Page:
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Gaming disorder: an issue of public health importance
Director of the Department of Mental Health and Substance Abuse, World Health Organisation
Last year, in 2018, the WHO revised the International Classification of Diseases (ICD) for the first time since the early 90s. This revision added a newly identified ‘gaming disorder’ to this list, in order to confirm that this issue is of public health importance.
People who episodically play video games will not be identified with a disorder
Research showed that a small minority of people playing video games can develop this disorder, which is diagnosed by several criteria: we can speak of the ‘gaming disorder’ when a person looses control over gaming, and in consequence neglects other activities, such as sleeping, eating, studying, or maintaining personal hygiene. But, we can only speak of a disorder if these symptoms occur during more than 12 months, which is an another criteria of diagnosis. WHO consulted a very large number of experts before adding the gaming disorder to the ICD in 2018. It convinced us that the criteria we used for the classification were valid.
Although often neglected, the ‘gaming disorder’ can have a serious impact on a person’s physical and mental health. It can lead to an important decrease of exercise and food intake, sometimes obesity. Lack of sleep and social contact can provoke anxiety and depression. Finally, observations showed the ‘gaming disorder’ may encourage other addictive behaviors, such as addiction to alcohol or tobacco.
The skeptical approach to the gaming disorder, although understandable, is mostly based on misinformation, as some may consider that there is not enough evidence to recognize it as a disorder. WHO clearly states that only small number of people have the disorder, and the applied criteria are strict: people who episodically play video games will not be identified with a disorder.
Thanks to the recognition of a ‘gaming disorder’, governments can collect data, test possible treatment strategies
In terms of public health policy, it is essential to officially recognize abusive, long term gaming addiction as a disease. Thanks to this, governments become aware of its existence, they can collect data, test possible treatment strategies and develop preventive measures. Today, most countries struggling with the ‘gaming disorder’ are Asian countries, but the official recognition of the disease can boost research in countries which do not yet face this challenge.
In the light of these arguments, recognizing the ‘gaming disorder’ as a serious health condition seems a logical decision, which will give rights to arguments and evidence over opinions.
Gaming disorder is a scientific fairytale
Clinical psychologist, gamer and blogger specialized in video games
In 2019 the WHO has surprised the scientific community and psychotherapists by announcing that the next version of the International Classification of Diseases will include a ‘gaming disorder’ classified as a behavioral addiction. This decision is problematic for several reasons.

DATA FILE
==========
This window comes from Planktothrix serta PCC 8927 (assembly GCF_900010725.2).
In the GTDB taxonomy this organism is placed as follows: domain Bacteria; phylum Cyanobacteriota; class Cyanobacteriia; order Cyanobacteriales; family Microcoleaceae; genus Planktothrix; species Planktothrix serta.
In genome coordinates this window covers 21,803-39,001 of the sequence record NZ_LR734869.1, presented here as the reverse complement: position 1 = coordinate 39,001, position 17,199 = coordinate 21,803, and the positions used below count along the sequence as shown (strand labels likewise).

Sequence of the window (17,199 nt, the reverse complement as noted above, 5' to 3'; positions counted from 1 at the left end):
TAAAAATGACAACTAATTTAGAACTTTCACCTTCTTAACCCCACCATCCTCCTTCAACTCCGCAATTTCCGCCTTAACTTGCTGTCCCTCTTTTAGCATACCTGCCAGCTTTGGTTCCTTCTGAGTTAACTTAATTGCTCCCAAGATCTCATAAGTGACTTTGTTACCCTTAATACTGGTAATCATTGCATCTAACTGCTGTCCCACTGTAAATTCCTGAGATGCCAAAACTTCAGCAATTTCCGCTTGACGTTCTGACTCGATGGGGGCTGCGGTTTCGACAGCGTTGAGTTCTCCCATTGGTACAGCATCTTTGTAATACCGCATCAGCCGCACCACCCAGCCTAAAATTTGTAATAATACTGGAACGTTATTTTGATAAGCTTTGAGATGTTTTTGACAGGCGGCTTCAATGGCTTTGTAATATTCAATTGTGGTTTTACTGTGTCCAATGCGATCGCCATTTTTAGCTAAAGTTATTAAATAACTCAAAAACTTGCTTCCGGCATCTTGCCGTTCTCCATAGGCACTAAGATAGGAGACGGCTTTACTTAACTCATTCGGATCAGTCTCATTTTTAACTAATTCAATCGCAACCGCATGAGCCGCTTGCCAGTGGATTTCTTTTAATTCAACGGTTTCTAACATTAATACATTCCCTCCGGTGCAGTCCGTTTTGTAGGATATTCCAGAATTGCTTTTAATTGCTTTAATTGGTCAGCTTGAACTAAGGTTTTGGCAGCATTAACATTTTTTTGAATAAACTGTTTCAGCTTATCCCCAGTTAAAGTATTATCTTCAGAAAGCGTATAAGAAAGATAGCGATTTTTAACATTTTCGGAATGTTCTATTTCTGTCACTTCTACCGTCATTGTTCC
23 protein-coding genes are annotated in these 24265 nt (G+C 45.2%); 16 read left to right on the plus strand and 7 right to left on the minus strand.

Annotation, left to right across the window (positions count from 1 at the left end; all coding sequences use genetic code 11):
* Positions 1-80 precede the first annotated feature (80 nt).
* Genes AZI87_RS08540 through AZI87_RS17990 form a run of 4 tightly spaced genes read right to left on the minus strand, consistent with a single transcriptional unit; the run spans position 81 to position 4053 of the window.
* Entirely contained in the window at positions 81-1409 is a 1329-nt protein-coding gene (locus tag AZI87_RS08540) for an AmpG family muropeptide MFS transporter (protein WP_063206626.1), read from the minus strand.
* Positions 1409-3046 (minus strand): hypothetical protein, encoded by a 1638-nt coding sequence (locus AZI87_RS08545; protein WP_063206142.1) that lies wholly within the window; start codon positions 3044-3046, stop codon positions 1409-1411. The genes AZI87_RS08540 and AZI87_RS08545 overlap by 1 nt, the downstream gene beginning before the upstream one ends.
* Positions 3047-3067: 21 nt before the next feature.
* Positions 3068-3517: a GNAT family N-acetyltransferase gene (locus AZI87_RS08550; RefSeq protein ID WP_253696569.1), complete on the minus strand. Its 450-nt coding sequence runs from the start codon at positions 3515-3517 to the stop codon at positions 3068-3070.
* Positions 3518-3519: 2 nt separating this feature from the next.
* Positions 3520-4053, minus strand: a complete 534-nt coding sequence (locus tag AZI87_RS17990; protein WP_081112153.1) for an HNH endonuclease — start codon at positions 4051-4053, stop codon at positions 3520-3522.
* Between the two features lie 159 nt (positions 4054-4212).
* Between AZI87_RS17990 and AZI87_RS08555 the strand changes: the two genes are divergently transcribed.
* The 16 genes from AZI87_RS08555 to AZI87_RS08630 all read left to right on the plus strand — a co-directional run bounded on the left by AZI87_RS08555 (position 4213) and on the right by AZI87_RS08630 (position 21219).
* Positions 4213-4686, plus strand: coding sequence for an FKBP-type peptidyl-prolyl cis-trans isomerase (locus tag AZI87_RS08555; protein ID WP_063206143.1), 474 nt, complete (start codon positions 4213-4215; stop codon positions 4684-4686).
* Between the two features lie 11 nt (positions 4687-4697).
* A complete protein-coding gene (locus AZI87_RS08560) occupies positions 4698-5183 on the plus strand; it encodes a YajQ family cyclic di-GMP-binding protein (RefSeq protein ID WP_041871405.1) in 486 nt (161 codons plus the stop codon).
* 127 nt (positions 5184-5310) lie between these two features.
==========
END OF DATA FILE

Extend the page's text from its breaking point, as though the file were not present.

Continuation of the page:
There is no agreement on a definition of a gaming addiction, nor on how to measure it
The video game addiction has been present in the scientific literature since 1995 to designate excessive use of gaming. Therefore, there is no agreement on a definition of what a gaming addiction would be, nor on how to measure it, nor even on the frequency on which this trouble occurs. Researchers and psychotherapists agree on saying that an addiction must, at least, lead to psychosocial difficulties or to an important distress for an individual, and this in a long enough time lapse. But today, research still could not prove that an excessive use of video games is causing important difficulties over time.
Even though the development of a substance abuse is well described, the one of a video game addiction remains still very mysterious after 25 years of research. The underlying mechanisms of this addiction are similarly unknown. The biological model is sometimes put forward – playing video games is sometimes associated with a liberation of dopamine, which is involved in the pleasure circuit. But this model is insufficient because the quantities of dopamine are very different. Video games are associated with 50-100% of the ordinary rate, which is well below rates for cocaine (350%) or methamphetamine (1200%).
Research did not either bring to light the two main components of an addiction. First, the tolerance, which means the need of increasing the substance’s dose to achieve the same effect. Second, the withdrawal syndrome, which is neither diagnosed in players’ behaviors. Research did not succeed either to prove that excessive gaming is detrimental.
‘Gaming disorder’ relies on poor-quality research with no consensus on its symptomatology
The use of the word ‘addiction’ to describe excessive behaviors of some players is not only clinically inappropriate. It is also problematic because it tends to reduce very serious consequences of substance addictions, and to exaggerate risks taken by gamers. Finally, it’s main effect is to stigmatize normal and un-problematic behaviors.
To conclude, a gaming disorder is a problematic notion, as it relies on poor-quality research and there is no consensus on its symptomatology nor its evaluation. This diagnosis stigmatizes gamers and drives the medical care in a wrong direction.